This guest blog post is from Glen Finland, author of Next Stop: An Autistic Son Grows Up, Penguin's 2012 Pick for National Disability Employment Awareness Month.
Michael Jaworek knows talent when he sees it. A concert promoter for over 35 years, he books acts at The Birchmere, the legendary music hall in Alexandria, VA, where he’s developed a flair for spotlighting acclaimed artists. So, he followed his instincts at a recent silent auction when he zeroed in on “Ellington,” a painting by a 29-year old artist from Anacostia. He says, “It captured the vitality of jazz, its grit and its grace, and especially Ellington’s music which epitomizes those qualities.”
Jaworek came upon the painting mid-September at a Washington, DC, benefit for St. John’s Community Services, the 150-year old local non-profit organization that supports and advances community opportunities for people living with disabilties. The artist, Michael Tutson, works in acrylics in a thickly textured style with nuanced pastels and striking black lines. Tutson the artist also has autism.
A 2006 graduate of DC’s Anacostia High School, Tutson started painting at age three—dinosaurs, boats, and fireworks in pencil, charcoal, or water colors—whatever he could get his hands on. To his mother, Diane Hansborough-Tutson, it looked like abstract art. She says her son began to paint seriously when he became involved in the Washington Very Special Arts program, now the Kennedy Center Very Special Arts.
The artist’s mother, who runs her own upholstering and decorative furniture business, says Michael “takes a lot of pride in whatever he does”—whether its mastering the Metro schedules, teaching himself American Sign Language out of a book, or singing in the men’s choir at Zion Hill Baptist Church on Georgia Avenue. He loves music; in fact, he hums to himself while you’re talking to him.
“He’s a perfectionist who hates to stop painting at the end of the day because he loves it so much,” says Hansborough-Tutson. She says her son’s paintings have sold for as much as four hundred dollars. Others he simply gives away to friends.
“His way of communicating with people is to share what he has. He communicates, not necessarily verbally, but in gestures,” says his mother. “Like sharing his candy with six or seven people at lunch every day. My Tootsie Roll bill is so high—you wouldn’t believe it.”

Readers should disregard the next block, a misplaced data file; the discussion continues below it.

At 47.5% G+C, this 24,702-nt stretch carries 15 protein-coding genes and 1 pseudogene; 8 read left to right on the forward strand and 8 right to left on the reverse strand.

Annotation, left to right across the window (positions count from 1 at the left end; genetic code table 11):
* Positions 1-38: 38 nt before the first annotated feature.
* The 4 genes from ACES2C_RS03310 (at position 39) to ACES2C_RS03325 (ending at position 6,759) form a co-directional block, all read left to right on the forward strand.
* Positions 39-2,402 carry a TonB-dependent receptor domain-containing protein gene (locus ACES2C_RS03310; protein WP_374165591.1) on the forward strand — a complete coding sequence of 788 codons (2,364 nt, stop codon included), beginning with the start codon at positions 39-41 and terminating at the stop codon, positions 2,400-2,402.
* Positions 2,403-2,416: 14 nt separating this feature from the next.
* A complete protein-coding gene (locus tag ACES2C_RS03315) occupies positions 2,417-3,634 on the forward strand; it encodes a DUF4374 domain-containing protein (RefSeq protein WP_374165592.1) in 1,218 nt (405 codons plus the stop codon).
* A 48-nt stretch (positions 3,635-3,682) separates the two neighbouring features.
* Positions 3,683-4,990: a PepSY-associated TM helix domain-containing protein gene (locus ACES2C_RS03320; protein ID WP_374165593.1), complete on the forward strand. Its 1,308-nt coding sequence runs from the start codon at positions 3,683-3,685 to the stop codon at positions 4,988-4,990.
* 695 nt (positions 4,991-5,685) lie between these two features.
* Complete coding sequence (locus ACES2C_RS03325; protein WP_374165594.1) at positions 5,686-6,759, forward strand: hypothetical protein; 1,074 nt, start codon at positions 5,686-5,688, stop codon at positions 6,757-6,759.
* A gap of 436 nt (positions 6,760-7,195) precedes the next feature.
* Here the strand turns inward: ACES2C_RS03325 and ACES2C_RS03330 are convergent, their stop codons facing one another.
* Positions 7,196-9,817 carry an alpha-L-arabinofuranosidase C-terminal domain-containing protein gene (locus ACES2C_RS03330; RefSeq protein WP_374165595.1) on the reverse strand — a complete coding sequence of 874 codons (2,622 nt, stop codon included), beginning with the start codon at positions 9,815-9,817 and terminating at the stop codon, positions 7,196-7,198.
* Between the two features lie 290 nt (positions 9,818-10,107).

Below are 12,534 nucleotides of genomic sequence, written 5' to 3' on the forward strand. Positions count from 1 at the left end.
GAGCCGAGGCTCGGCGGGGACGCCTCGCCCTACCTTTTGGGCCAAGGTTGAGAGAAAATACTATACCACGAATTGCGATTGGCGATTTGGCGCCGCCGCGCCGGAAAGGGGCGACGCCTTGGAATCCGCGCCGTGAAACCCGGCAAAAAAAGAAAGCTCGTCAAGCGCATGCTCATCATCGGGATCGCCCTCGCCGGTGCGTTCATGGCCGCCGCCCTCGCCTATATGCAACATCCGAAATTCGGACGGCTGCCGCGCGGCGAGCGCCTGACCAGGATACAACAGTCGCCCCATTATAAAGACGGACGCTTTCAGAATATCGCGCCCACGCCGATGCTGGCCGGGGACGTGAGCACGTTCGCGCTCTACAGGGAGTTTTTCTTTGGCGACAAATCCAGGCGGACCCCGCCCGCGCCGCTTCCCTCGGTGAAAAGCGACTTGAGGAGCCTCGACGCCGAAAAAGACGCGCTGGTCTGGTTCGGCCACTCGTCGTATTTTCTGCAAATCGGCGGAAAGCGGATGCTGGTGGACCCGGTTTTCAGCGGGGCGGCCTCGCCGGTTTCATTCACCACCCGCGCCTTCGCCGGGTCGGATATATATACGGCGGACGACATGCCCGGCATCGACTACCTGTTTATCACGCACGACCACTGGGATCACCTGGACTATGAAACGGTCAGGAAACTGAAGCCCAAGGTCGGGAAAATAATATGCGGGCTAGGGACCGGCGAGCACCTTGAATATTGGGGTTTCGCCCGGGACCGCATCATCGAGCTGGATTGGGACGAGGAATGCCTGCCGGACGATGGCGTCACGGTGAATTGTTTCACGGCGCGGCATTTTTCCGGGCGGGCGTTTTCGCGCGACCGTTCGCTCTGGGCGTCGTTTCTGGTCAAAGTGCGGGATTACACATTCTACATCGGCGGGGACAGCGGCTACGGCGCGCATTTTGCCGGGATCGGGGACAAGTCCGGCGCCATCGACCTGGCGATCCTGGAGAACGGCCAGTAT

Marvin Brown, who has become Tutson’s mentor at a D.C. day program called Art Options, calls Tutson “a god-gifted talent” who “speaks art.”
“I think of him as an artist who just happens to be autistic, rather than an autistic artist. A lot of people pre-judge Michael because of it or they patronize him in conversation. They ask him where does he get his inspiration? But you won’t find the answer because you’re looking for your own kind of answer, one that you can understand. Michael paints because this is what he likes to do.”
Brown says Tutson often paints on commission from photographs his clients send him and he’s created enough high quality work to have his own shows at local galleries. The goal is to make Tutson financially independent through his art work. Brown says he’s committed to making those connections a reality for Tutson, but he credits Michael’s mother Diane, an entrepreneur in her eponymous business, as a great advocate and role model for her son.
For now, back at The Birchmere, Tutson’s painting of jazz great Duke Ellington and three saxophonists is primed to go on permanent display. In the next few weeks, Jaworek will install “Ellington” on his newly renovated office wall for the music hall’s rotating band of celebrated artists to view.
“It is a great American painting. And Michael is a great American painter,” says Jaworek, whose own 23-year old son Lee is also a painter on the autism spectrum. Perhaps that’s what gives this Tutson fan an insider’s knowledge of the artist’s purpose.
“They think differently,” says Jaworek, the promoter.
“They see differently,” says Brown, the mentor.
“My baby got a plan,” says Diane, the entrepreneur.